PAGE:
Black walnut grows naturally over a large area extending from Vermont westward to Nebraska and southward to southern Georgia and southern Texas. The area of greatest commercial production is limited to the central part of this natural range.
Furniture is the outstanding use of black walnut, with gunstocks, kitchen cabinets, and architectural woodwork also using large amounts.
The wood is hard, strong, and stiff and has good shock resistance. Black walnut works easily with handtools and has excellent machining properties. It finishes beautifully with a handsome grain pattern. It takes and holds paints and stains exceptionally well, can be readily polished, and can be satisfactorily glued. The wood can be satisfactorily kilndried or air-dried and holds its shape well after seasoning. Kiln drying 1-inch lumber from green to 6 percent moisture content requires 10-16 days.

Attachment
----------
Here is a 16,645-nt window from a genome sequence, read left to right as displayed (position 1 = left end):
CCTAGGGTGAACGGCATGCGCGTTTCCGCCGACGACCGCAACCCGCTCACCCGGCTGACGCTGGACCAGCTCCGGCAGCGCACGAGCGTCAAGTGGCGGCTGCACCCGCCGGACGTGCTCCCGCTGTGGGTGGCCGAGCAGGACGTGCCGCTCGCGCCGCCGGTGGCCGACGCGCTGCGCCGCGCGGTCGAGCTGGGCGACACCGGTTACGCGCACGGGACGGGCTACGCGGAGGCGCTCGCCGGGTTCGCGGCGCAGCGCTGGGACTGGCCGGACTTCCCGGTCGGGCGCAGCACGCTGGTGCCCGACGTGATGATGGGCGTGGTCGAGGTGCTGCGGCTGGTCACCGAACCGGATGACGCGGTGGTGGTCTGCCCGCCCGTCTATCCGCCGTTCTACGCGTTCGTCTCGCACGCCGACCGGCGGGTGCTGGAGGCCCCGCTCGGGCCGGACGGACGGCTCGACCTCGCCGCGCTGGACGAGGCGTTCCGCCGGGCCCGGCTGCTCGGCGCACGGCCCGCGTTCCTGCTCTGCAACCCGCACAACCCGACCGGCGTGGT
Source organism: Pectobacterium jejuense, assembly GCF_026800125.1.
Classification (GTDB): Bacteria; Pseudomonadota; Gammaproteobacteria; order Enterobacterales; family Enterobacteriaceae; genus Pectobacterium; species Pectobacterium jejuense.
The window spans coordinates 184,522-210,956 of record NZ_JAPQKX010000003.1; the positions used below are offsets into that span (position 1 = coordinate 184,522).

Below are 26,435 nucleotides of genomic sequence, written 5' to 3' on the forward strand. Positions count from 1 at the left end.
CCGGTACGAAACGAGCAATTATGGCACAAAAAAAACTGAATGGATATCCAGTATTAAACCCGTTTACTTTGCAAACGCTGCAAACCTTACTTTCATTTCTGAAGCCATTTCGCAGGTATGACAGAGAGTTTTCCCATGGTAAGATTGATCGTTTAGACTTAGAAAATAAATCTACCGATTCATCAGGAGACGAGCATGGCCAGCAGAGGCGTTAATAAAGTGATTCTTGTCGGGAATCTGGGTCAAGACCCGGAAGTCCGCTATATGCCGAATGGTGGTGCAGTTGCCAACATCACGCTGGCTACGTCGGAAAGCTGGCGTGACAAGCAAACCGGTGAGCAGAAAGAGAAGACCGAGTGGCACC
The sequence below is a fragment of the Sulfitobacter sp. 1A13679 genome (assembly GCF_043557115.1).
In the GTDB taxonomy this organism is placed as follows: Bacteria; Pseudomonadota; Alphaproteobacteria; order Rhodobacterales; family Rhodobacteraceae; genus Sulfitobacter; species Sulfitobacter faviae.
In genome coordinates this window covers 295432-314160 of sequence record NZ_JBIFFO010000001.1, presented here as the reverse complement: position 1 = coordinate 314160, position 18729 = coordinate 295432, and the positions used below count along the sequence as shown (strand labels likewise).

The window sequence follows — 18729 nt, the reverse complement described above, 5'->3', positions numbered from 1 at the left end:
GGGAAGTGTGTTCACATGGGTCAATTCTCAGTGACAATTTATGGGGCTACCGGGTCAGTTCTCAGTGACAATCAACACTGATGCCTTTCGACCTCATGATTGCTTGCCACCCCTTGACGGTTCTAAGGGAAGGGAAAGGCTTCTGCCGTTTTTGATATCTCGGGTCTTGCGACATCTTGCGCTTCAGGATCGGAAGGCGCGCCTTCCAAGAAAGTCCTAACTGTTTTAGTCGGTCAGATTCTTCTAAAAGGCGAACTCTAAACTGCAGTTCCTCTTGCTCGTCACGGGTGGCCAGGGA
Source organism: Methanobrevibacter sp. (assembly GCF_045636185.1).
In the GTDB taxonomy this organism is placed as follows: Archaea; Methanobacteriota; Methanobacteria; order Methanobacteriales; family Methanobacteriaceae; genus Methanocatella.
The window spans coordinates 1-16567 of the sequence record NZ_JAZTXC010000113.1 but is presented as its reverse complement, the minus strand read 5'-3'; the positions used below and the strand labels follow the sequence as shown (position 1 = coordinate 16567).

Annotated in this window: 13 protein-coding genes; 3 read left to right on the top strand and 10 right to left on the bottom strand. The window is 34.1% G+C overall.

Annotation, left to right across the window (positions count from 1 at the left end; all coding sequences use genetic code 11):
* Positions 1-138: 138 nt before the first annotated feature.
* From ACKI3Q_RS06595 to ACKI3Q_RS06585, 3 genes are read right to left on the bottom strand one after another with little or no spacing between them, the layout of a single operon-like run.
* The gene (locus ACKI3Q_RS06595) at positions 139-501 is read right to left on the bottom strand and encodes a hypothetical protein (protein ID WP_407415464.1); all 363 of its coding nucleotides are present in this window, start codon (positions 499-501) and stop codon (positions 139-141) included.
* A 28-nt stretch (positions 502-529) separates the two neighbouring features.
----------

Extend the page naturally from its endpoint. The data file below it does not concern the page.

(RS Boone, State University of New York College of Environmental Science and Forestry)